The party does seem to have a plan on how to build the capacity of its cadre. "We will never become like the Congress. We are coming up with a plan to create party offices in every district of the country. About Rs 1.5 crore will be spent on each one of them. We will also start libraries with books about the history of the area, the party and the RSS. Training programs will be conducted for our cadre and supporters so that they get a chance to know the party better. This is one thing we should learn from Communist parties," a leader discloses.

The 11 crore membership figure, however, is being taken with a pinch of salt by many, especially given that there was membership through missed-calls also.

"The party had more than 20 lakh members in Delhi before 2015 assembly elections. The total number of votes the party got was 29 lakh. Each member couldn't even get two votes. There are more than 40 lakh members after this missed-call membership drive. However, its hard to say how many of them actually stand with the party", complains a Delhi BJP leader.

The party has started a Mahasampark Abhiyan to connect and reach out to all the members. The idea is to bring 15 lakh cadres to the party. This is a big effort to build the organisation. The first trainers' training workshop was conducted in Delhi this week. Now the 'trained trainers' will conduct training programmes first at the state level and then at the district level.

Across the country, it has been observed that the party's offices have become more associated with the show of power. There is very little space for people to seek redressal of grievances.

Government versus ideology

There is resentment among party workers and elected representatives on how the government and party are functioning.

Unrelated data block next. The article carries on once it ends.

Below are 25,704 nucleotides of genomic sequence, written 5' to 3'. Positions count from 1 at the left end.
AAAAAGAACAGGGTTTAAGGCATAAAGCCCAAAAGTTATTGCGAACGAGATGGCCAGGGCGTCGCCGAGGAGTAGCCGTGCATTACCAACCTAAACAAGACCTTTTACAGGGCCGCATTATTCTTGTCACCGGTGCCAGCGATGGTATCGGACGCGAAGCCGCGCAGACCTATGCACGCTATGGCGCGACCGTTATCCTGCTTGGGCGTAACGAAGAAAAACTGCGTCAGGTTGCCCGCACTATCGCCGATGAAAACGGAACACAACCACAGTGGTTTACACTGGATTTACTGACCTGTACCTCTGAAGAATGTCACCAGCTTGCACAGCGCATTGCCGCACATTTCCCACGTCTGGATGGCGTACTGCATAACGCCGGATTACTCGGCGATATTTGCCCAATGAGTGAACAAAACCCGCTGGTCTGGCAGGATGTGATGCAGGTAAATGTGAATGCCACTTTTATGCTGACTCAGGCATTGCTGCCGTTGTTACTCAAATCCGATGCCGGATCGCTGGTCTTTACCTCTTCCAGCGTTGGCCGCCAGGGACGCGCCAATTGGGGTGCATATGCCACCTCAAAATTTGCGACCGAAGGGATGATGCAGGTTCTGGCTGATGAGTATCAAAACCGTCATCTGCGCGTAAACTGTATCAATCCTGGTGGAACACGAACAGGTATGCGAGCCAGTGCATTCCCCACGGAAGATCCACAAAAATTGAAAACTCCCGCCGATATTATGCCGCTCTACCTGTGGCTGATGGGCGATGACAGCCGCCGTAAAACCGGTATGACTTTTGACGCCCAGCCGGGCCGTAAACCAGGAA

"The party has an organisational structure but very few people have decision making powers. It's even worst in the government. Things are very centralised, which is not good,"says former BJP general secretary and Sangh ideologue, KN Govindacharya.

Another senior leader adds, "Three faces from one state - Gujarat - PM Modi, Amit Shah and an elected upper house member from the state are controlling the party and the government. He (PM) always works with a small team, preferably bureaucrats. When one starts bypassing ministers and representatives and starts addressing secretaries in the state and central government, the problem increases".

He adds that if the present trend continues, the party will start losing dedicated workers and faces at different levels.

"The party should seriously acknowledge Modi's role. He is the man who has brought the party to power," says Professor Pralay Kanungo, Indian Council for Cultural Relations Chair for the study of contemporary India at Leiden University. He says that being in government brings opportunities to the organisation as well.

Another aspect that is creating unease, particularly among the RSS and its affiliates, is the government's pro-corporate image. The government's land Bill and the recent corruption charges against its ministers have added to it. Many in the RSS find it difficult to keep defending the party.

Ram Madhav agrees that there were some concerns over the land Bill. "They (RSS) had some objections. This stems from the way they look at the issue. However, we have discussed it with them. 90% issues have been sorted," Madhav says.

According to a RSS leader, "The party's second generation has some issues. They don't get along with each other. The party is unable to address it. At the same time, the party is also unable to address the present crisis which has given the Opposition a chance to go on the offensive. The most important thing is to keep the morale of our workers and supporters high. This will happen through sharing and engaging. Engaging not merely about campaigns".

When a little less than four years left for the government, the cadre want to see their dreams come true. This includes many issues that form the core of the BJP's ideology. But the party seems far busier defending itself and justifying its actions. than ushering in Achhe Din.

First published: 6 July 2015, 12:38 IST
Panini Anand @paninianand

Senior Assistant Editor at Catch, Panini is a poet, singer, cook, painter, commentator, traveller and photographer who has worked as reporter, producer and editor for organizations including BBC, Outlook and Rajya Sabha TV. An IIMC-New Delhi alumni who comes from Rae Bareli of UP, Panini is fond of the Ghats of Varanasi, Hindustani classical music, Awadhi biryani, Bob Marley and Pink Floyd, political talks and heritage walks. He has closely observed the mainstream national political parties, the Hindi belt politics along with many mass movements and campaigns in last two decades. He has experimented with many mass mediums: theatre, street plays and slum-based tabloids, wallpapers to online, TV, radio, photography and print.